How often do you get to snorkel between two tectonic plates, through some of the clearest waters on Earth? I knew I absolutely had to check this experience off my bucket list when I went to Iceland. Snorkeling in Iceland at the Silfra fissure is an absolute must on any itinerary through the island nation!
The Silfra fissure:
The Silfra fissure in Iceland is the point where the North American and Eurasian tectonic plates are slowly moving away from each other (2cm/year). Therefore, you will literally be snorkeling in the crack between the tectonic plates at the Silfra fissure. In all the excitement of this big bucket list experience I was going to have, I would show friends and family photos of the fissure on Google Images before my trip, telling them one side was Europe and the other was America. Contrary to the rumors doing the rounds on the Internet, you can’t actually touch both continents with your arms – they are several meters apart! So you have been warned 🙂
Aside from the fact that snorkeling in Iceland means you get to swim between two continents, the Silfra fissure in Iceland also boasts of the clearest waters in the world, with visibilities up to 100 meters. The water that flows into this fissure comes from a glacier, so there is no marine life here, the temperature is approximately 2ºC all year round (be prepared), AND it’s drinkable!
Getting to Iceland’s Silfra fissure:
The Silfra fissure is located in the Thingvellir National Park (one of the three stops on the Golden Circle), which is about 45 minutes from Reykjavik. You have several options available:
- If you have rented a car and want to drive to Thingvellir National Park yourself, you can book just a diving or snorkeling experience with one of the many companies that operate in Iceland.
- If you don’t want to drive, you can either book a diving or snorkeling experience which includes a Reykjavik pick-up OR you can book a Silfra experience as part of a Golden Circle tour.
We chose to go with Arctic Adventures’ Golden Circle tour with a snorkeling experience. There are several companies that operate and you can’t really go wrong. It all depends on availabilities, so just make sure to book in advance. You can’t miss out on snorkeling in Iceland!
Scuba Diving or Snorkeling in Silfra?
To scuba dive at Silfra, you need to be a certified diver, AND either have a dry suit certification or have logged at least 10 dry suit dives in the past two years. Since I didn’t have any of this, and I was going to visit Silfra less than 24 hours after landing in Reykjavik, I chose to go snorkeling in Iceland instead.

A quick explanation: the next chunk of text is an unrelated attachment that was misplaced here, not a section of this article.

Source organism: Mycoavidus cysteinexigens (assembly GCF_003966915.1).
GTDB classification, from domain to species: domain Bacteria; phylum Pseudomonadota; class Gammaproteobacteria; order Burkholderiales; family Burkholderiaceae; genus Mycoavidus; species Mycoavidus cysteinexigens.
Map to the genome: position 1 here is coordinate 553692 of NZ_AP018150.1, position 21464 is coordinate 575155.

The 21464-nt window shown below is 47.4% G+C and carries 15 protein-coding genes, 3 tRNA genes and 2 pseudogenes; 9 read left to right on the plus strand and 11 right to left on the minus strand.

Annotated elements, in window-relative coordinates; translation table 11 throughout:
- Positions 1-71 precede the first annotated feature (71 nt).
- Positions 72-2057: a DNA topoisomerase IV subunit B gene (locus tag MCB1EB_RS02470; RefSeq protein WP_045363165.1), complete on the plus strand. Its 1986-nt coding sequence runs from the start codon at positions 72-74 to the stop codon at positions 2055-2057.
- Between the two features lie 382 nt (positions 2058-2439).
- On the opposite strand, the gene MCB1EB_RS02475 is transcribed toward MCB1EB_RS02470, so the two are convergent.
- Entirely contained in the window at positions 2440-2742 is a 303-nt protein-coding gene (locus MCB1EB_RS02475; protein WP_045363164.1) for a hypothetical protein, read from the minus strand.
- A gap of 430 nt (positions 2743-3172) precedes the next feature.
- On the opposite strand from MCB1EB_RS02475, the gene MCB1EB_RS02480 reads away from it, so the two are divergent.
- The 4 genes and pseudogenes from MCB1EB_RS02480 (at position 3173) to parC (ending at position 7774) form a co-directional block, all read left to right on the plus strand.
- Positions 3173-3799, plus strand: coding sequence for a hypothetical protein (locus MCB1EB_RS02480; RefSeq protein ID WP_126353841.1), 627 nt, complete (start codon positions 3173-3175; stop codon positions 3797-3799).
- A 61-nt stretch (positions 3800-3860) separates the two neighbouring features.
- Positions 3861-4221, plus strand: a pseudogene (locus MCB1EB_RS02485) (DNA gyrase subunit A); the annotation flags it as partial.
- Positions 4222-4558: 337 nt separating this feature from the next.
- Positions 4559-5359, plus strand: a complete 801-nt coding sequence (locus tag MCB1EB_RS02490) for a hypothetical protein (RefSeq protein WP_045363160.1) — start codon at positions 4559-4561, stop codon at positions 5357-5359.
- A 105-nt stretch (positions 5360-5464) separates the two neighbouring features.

What to expect when snorkeling in Iceland at the Silfra fissure:
I had read so much conflicting information about what to pack for snorkeling in Iceland at the Silfra fissure. So let me clarify this for everyone! Due to the FREEZING temperatures, you will be wearing three layers: a full set of clothes, a puffy fleece overall, and a dry suit. I am a bit of a noob about all of this stuff so I’ll explain for those who are as confused as I was. The dry suit looks like the wet suit you wear to scuba dive, except that it prevents any water from entering (and is therefore exceptionally tight). That extra bit of insulation keeps you warm.
Beware! You WILL feel a bit claustrophobic the first time you get the entire three layers on. The dry suit is meant to be really tight, especially at the wrists and the neck, where there is most likelihood of the ice cold water seeping in. To prevent this, they will tie rubber bands around your wrists, and a collar around your neck. Our snorkeling instructor told us that if we felt like we couldn’t breathe, we had put the equipment on right. I am HUGELY claustrophobic so I was not feeling very confident at this point. How was I going to survive another hour in this suffocating gear? But if you are anything like me, don’t worry – the minute you go underwater, it becomes much easier. You won’t really feel anything 🙂
Your head and hands will be covered with neoprene gloves and a hoodie, which, unfortunately, are not waterproof. Our guide warned us that our hands and head would likely freeze. To avoid that, you shouldn’t move your hands around too much in the water, and if you aren’t taking pictures, just keep them on your back, above the water.
Packing for snorkeling in Iceland:
So… what do you actually need to pack for snorkeling in Silfra?
- Full sleeve cotton tshirt and tights/leggings to wear underneath the two other suits. Do not bring jeans! Lot of websites recommend thermals, but don’t worry. Just a regular full sleeve top and leggings should be fine.
- Thick socks
- A change of clothes. Despite all the protection, some people can have water seep through their dry suits, in which case your clothes can become wet and cold.
- Protective case for your phone or GoPro
Honestly, the funniest part of the day was probably getting into and out of the gear. Even in the summer, it’s just so cold in Iceland. Your hands feel numb. And all the gear is SO DAMN tight and rubbery. It really is a struggle getting into and out of all the layers, and strapping everything on.
You will spend 30-45 minutes in the water, so just soak it all in (not literally :)). Your hands will get a bit numb, but it won’t be unbearable. The views are so gorgeous and totally worth it!
After snorkeling, they’ll treat you to some cookies and hot chocolate. The BEST feeling EVER!! Those 45 minutes got over pretty quickly, and I hope I can return one day.
PS: My stupid underwater camera stopped working mid-snorkel. So a big thanks to my friend Vatsal for most of the photos in this post 🙂